Follow up:
All patients were re-called every six months until the final examination. At the final recall (18 months postoperatively) three patients didn’t show up, a new set of frontal and lateral photos were taken, and the amount of gingival display was measured for comparison with baseline reading for every patient. Patients answered a question regarding their satisfaction with the result by marking one of the following as an answer: satisfied, indecisive or unsatisfied. (Table I).

Table I: Patients response to the result satisfaction questionnaire

Follow up




6 Months                                        




12 Months                                         




18 Months*                                        




    *At 18 months three patients were lost fir follow up


 Patients showing excessive gingival display can be treated using different modalities, In order to plan the treatment, a correct diagnosis should be established first and it has to be based on identification of the etiological factors as well as understanding of normal eruption, gingival architecture, maxillary development and the craniofacial morphologic feature in the patients and facial esthetics.(14-16)This case series describes the use of lip repositioning for the reduction of excessive gingival display in patients with no skeletal component related to this gingival display.

The procedure has been originated as a plastic surgical procedure but now it is reported in dental literature as an easy and less time-consuming cost-effective way for correction of excessive gingival display.(17-19) This procedure minimizes gingival display by placing the upper lip in a more coronal position.


 Lip repositioning is simple, less invasive surgical procedure that can be considered when planning the treatment of excessive gingival display; it is also a versatile technique that can be used along with prosthetic, orthodontic and restorative modalities. 


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2.Newton, J.T., N. Prabhu, and P.G. Robinson, The impact of dental appearance on the appraisal of personal characteristics. Int J Prosthodont, 2003. 16(4): p. 429-34.

3. Tjan, A.H., G.D. Miller, and J.G. The, Some esthetic factors in a smile. J Prosthet Dent, 1984. 51(1): p. 24-8.

4.Kokich, V.O., Jr., H.A. Kiyak, and P.A. Shapiro, Comparing the perception of dentists and lay people to altered dental esthetics. J Esthet Dent, 1999. 11(6): p. 311-24.

5.  Peck, S. and L. Peck, Selected aspects of the art and science of facial esthetics. Semin Orthod, 1995. 1(2): p. 105-26.

6.  Silberberg, N., M. Goldstein, and A. Smidt, Excessive gingival display--etiology, diagnosis, and treatment modalities. Quintessence Int, 2009. 40(10): p. 809-18.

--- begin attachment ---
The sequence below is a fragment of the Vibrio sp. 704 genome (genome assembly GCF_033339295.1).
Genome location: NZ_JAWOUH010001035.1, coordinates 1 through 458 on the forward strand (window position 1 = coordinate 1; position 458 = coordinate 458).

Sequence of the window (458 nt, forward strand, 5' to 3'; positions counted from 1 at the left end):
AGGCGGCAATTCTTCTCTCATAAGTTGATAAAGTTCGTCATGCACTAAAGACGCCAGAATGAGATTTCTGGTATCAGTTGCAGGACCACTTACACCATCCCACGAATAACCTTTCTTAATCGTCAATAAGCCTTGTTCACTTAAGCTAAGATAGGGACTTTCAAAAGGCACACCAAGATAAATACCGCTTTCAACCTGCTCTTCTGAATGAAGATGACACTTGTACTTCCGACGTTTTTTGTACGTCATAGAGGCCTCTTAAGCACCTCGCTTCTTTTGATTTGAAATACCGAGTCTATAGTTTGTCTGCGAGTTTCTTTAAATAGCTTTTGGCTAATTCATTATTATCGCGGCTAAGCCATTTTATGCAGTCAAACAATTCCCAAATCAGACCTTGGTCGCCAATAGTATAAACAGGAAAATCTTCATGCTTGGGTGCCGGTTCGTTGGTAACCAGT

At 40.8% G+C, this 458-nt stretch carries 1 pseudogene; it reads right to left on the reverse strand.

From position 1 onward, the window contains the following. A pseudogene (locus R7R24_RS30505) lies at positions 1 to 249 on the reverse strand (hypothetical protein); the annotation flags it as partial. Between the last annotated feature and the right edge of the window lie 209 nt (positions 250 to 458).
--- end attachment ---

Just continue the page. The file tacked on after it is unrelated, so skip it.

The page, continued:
7.Humayun, N., et al., Mucosal coronally positioned flap for the management of excessive gingival display in the presence of hypermobility of the upper lip and vertical maxillary excess: a case report. J Periodontol, 2010. 81(12): p. 1858-63.

8. Lee, E.A., Aesthetic crown lengthening: classification, biologic rationale, and treatment planning considerations. Pract Proced Aesthet Dent, 2004. 16(10): p. 769-78; quiz 780.

9.Polo, M., Myotomy of the levator labii superioris muscle and lip repositioning: a combined approach for the correction of gummy smile. Plast Reconstr Surg, 2011. 127(5): p. 2121-2; author reply 2123-4.

10.  Hong, R.K., et al., Orthodontic treatment of gummy smile by maxillary total intrusion with a midpalatal absolute anchorage system. Korean J Orthod, 2013. 43(3): p. 147-58.

11.Kim, S.G. and S.S. Park, Incidence of complications and problems related to orthognathic surgery. J Oral Maxillofac Surg, 2007. 65(12): p. 2438-44.

12. Suber, J.S., et al., OnabotulinumtoxinA for the treatment of a "gummy smile". Aesthet Surg J, 2014. 34(3): p. 432-7.

13.Daenecke, S., E.M.G. Bianchini, and A.P.B.V.d. Silva, Medidas antropométricas de comprimento de lábio superior e filtro. Pró-Fono Revista de Atualização Científica, 2006. 18: p. 249-258.

14. Bhola, M., et al., LipStaT: The Lip Stabilization Technique- Indications and Guidelines for Case Selection and   Classification of Excessive Gingival Display. 
 Int J Periodontics Restorative Dent, 2015. 35(4): p. 549-59.

15. Wu, H., et al., Classification and craniofacial features of gummy smile in adolescents. J Craniofac Surg, 2010. 21(5): p. 1474-9.

16.Daenecke, S., E.M.G. Bianchini, and A.P.B.V.d. Silva, Medidas antropométricas de comprimento de lábio superior e  filtro. Pró-Fono Revista de Atualização Científica, 2006. 18: p. 249-258.

17. K D, Yadalam U, Ranjan R, Narayan SJ. Lip repositioning, an alternative treatment of gummy smile - A casereport. J  Oral Biol Craniofac Res. 2017;8(3): p.231-233.

18. Tawfik O. Lip repositioning for the treatment of excess gingival display: A systematic review.J Esthet Restor Dent.2017;   30(2): p.101-102

19. Matoses V, Matoses I, Jorques-Zafrilla A, Llácer V. Lip repositioning technique. A simple surgical procedure to improve the smile harmony.J Clin Exp Dent. 2018; 10(4): e408-12